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Feds require airlines to automatically refund passengers for canceled or delayed flights

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Nathaniel Cline, Nevada Current
April 24, 2024

The U.S. Department of Transportation announced on Wednesday new rules that will put refunds quickly back into air travelers’ pockets for canceled or delayed flights.

The agency estimated that the new regulations will save consumers over a half billion dollars every year in airline fees.

Under the new rules, which will go into effect beginning in late October, airlines must issue full refunds including imposed taxes and fees within seven business days for credit card purchases, and within three weeks for other payment methods.

Virginia has nine major airports commonly used by consumers including Dulles International Airport, Ronald Reagan Washington National Airport and Richmond International Airport.

“Clearly our system is broken for consumers when it comes to so many issues around airline travel, and we depend on it,” said Irene Leech, president of the Virginia Citizens Consumer Council. “It’s great that the Department of Transportation is taking some steps to finally do some things for consumers.”

In 2022, Virginia Attorney General Jason Miyares joined his counterparts in other states in urging Congress to pass legislation that would authorize state attorneys general to enforce state and federal consumer protection laws governing the airline industry. That same year, the office said one of the complaints from passengers was that airlines failed to distribute required credits to passengers who could not travel during the pandemic.

In an effort to support consumers, DOT launched in 2023 a dashboard that provides consumers with details on the services airlines provide when flights are disrupted or canceled.

John Breyault, a native of Virginia and vice president of public policy, telecommunications and fraud with the National Consumers League, said the league, along with other consumer and passenger advocacy organizations, are pleased with the rules after advocating for them for several years.

“We think that it will provide relief to consumers who unfortunately have to jump through far too many hoops in order to exercise the rights that they already have,” Breyault said.

Under the new rules, airlines must provide automatic cash refunds to passengers when flights are canceled or significantly delayed. It defines a significant delay as three hours for flights within the U.S. and six hours for international flights. The refund rule will also cover fees for checked bags and other services, such as Wi-Fi, if the airline does not provide the service a passenger purchased.

The effort follows an executive order from President Joe Biden that directed  the transportation agency to promote fairer, more transparent and competitive markets.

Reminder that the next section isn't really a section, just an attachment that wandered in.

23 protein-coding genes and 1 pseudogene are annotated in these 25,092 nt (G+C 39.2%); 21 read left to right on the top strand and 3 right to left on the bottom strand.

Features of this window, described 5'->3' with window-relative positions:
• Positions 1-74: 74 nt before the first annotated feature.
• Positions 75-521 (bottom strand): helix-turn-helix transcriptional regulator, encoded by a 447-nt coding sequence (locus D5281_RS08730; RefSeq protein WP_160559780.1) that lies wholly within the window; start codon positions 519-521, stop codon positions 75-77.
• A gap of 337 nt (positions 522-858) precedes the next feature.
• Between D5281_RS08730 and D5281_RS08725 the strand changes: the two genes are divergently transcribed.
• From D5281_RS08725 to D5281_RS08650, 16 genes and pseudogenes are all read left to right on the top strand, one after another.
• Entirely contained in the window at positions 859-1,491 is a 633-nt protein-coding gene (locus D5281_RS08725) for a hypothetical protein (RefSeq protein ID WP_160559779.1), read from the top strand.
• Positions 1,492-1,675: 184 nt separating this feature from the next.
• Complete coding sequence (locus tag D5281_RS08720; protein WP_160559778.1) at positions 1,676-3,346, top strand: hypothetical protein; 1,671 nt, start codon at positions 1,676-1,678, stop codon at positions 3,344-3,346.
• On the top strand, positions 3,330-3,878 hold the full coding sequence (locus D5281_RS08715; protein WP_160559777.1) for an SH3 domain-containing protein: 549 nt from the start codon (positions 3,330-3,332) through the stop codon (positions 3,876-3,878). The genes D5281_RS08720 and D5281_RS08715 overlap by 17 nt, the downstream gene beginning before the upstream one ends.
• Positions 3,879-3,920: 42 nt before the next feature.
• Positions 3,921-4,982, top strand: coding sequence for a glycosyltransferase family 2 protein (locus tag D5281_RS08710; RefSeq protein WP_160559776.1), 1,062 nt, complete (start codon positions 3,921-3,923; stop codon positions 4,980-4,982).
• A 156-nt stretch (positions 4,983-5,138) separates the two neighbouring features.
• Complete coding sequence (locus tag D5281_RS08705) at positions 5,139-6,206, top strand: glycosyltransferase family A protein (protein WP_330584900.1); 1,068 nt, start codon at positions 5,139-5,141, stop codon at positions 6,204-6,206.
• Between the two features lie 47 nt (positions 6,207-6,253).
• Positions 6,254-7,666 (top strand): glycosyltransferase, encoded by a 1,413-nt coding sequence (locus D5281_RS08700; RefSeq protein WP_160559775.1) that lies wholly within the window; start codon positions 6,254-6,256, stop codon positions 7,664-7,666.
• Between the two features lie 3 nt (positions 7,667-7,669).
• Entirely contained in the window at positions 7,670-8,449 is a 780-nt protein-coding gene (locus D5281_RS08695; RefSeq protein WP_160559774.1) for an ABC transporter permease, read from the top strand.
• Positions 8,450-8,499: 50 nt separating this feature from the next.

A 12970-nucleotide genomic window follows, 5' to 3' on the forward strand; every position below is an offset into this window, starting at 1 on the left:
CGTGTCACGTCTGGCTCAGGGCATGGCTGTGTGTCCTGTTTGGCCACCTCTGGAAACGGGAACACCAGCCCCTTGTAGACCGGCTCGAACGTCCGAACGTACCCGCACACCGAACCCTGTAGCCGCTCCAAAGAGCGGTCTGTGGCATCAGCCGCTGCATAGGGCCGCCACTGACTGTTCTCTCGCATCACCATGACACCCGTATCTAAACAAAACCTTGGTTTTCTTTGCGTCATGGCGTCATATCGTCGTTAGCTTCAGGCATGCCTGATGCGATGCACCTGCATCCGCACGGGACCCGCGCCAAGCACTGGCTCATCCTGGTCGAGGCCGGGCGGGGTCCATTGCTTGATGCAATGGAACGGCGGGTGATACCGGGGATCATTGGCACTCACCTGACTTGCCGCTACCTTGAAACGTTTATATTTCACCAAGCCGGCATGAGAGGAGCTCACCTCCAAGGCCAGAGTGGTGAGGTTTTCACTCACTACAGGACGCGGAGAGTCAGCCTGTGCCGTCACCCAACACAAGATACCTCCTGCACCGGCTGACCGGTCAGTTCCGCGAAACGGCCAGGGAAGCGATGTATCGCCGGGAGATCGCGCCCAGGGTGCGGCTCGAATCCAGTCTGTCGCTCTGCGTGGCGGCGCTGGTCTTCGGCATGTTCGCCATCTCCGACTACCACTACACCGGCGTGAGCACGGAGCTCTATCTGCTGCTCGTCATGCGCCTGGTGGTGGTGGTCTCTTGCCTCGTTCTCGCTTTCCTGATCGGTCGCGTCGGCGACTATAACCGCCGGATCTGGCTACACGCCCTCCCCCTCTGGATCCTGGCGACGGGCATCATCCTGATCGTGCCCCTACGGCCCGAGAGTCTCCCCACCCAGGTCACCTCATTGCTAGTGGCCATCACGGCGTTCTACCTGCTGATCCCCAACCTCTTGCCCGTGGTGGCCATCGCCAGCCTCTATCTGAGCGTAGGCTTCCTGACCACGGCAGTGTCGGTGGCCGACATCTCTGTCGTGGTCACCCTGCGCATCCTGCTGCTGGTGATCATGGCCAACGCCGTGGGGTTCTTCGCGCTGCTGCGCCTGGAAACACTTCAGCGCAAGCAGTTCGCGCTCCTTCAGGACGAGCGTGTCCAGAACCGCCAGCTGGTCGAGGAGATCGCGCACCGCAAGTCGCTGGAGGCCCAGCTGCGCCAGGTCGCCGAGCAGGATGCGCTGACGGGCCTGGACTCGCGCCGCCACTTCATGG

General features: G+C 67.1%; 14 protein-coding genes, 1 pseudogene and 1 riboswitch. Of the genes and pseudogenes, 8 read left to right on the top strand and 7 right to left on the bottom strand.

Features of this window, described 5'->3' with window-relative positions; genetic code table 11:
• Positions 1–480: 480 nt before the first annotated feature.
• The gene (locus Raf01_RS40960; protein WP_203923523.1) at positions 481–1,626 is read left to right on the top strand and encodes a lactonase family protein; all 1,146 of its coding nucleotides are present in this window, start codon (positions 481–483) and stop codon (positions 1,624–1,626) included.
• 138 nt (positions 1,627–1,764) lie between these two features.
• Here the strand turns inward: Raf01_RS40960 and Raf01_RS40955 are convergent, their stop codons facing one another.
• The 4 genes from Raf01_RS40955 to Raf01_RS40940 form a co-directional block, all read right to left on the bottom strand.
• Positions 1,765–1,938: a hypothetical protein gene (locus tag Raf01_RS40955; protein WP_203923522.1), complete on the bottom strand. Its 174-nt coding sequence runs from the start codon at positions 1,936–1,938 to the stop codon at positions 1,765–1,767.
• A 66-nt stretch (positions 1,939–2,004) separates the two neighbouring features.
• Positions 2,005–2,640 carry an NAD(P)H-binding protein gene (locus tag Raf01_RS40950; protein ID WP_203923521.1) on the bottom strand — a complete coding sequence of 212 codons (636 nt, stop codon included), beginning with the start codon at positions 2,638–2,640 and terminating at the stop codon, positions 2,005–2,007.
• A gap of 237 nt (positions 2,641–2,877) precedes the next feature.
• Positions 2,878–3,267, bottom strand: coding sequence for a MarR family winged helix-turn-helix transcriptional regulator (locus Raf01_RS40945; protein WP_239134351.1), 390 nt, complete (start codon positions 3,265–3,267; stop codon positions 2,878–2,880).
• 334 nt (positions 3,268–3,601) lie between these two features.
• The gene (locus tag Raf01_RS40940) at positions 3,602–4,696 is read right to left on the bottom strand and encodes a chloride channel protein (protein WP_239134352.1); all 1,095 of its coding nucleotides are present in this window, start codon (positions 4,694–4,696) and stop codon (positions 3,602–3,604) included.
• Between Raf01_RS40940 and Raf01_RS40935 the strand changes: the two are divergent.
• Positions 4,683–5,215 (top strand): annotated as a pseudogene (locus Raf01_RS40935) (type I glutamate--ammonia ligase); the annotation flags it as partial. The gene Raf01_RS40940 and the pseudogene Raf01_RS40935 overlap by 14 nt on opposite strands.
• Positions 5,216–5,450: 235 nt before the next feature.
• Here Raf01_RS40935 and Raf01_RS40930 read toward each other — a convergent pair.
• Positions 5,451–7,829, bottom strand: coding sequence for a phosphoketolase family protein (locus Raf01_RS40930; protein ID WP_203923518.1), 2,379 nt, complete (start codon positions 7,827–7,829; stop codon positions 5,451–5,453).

“Passengers deserve to know upfront what costs they are facing and should get their money back when an airline owes them — without having to ask,” U.S. Transportation Secretary Pete Buttigieg said in a statement, adding that the rules will save passengers time and money, and also prevent headaches.

The agency said the rule would eliminate the “patchwork of cumbersome processes” consumers now go through to request a refund online or by phone. The rule will also cut back on airlines giving passengers travel credits and vouchers eliminating a “cumbersome” process to rebook a flight, although passengers may still request such credits.

Airlines and ticket agents will also be required to tell consumers all the fees they are being charged for such items as bags and reservations. The agency said extra fees, like checked baggage and change fees, have been a growing source of revenue for airlines — and frustration for passengers.

“Anything that DOT can do to make it easier for consumers to do apples-to-apples comparisons will help,” Breyault said.

DOT is also considering rules that ban family seating junk fees, allowing parents to sit with their children for no additional cost.

The agency is also considering proposals to mandate airlines compensate passengers when flights are delayed or canceled with such things as snacks or places to stay and require airlines meet rigorous standards for accommodating passengers with disabilities safely and with dignity.

The proposal to expand the rights of wheelchair passengers will mandate enhanced training for airline employees and contractors who physically assist passengers with disabilities and handle passengers’ wheelchairs, and specify actions that airlines must take to protect passengers when a wheelchair is damaged during transport.

Leech said the agency’s actions mark a “good start for now” adding that she’s pleased with the progress and looks forward to what’s next in terms of protecting air travelers.

“If we can actually put this into play and actually benefit, then that would be wonderful and a step in the right direction,” Leech said.

Nevada Current is part of States Newsroom, a network of news bureaus supported by grants and a coalition of donors as a 501c(3) public charity. Nevada Current maintains editorial independence. Contact Editor Hugh Jackson for questions: info@nevadacurrent.com. Follow Nevada Current on Facebook and Twitter.

This article is republished from Nevada Current under a Creative Commons license. Read the original article.

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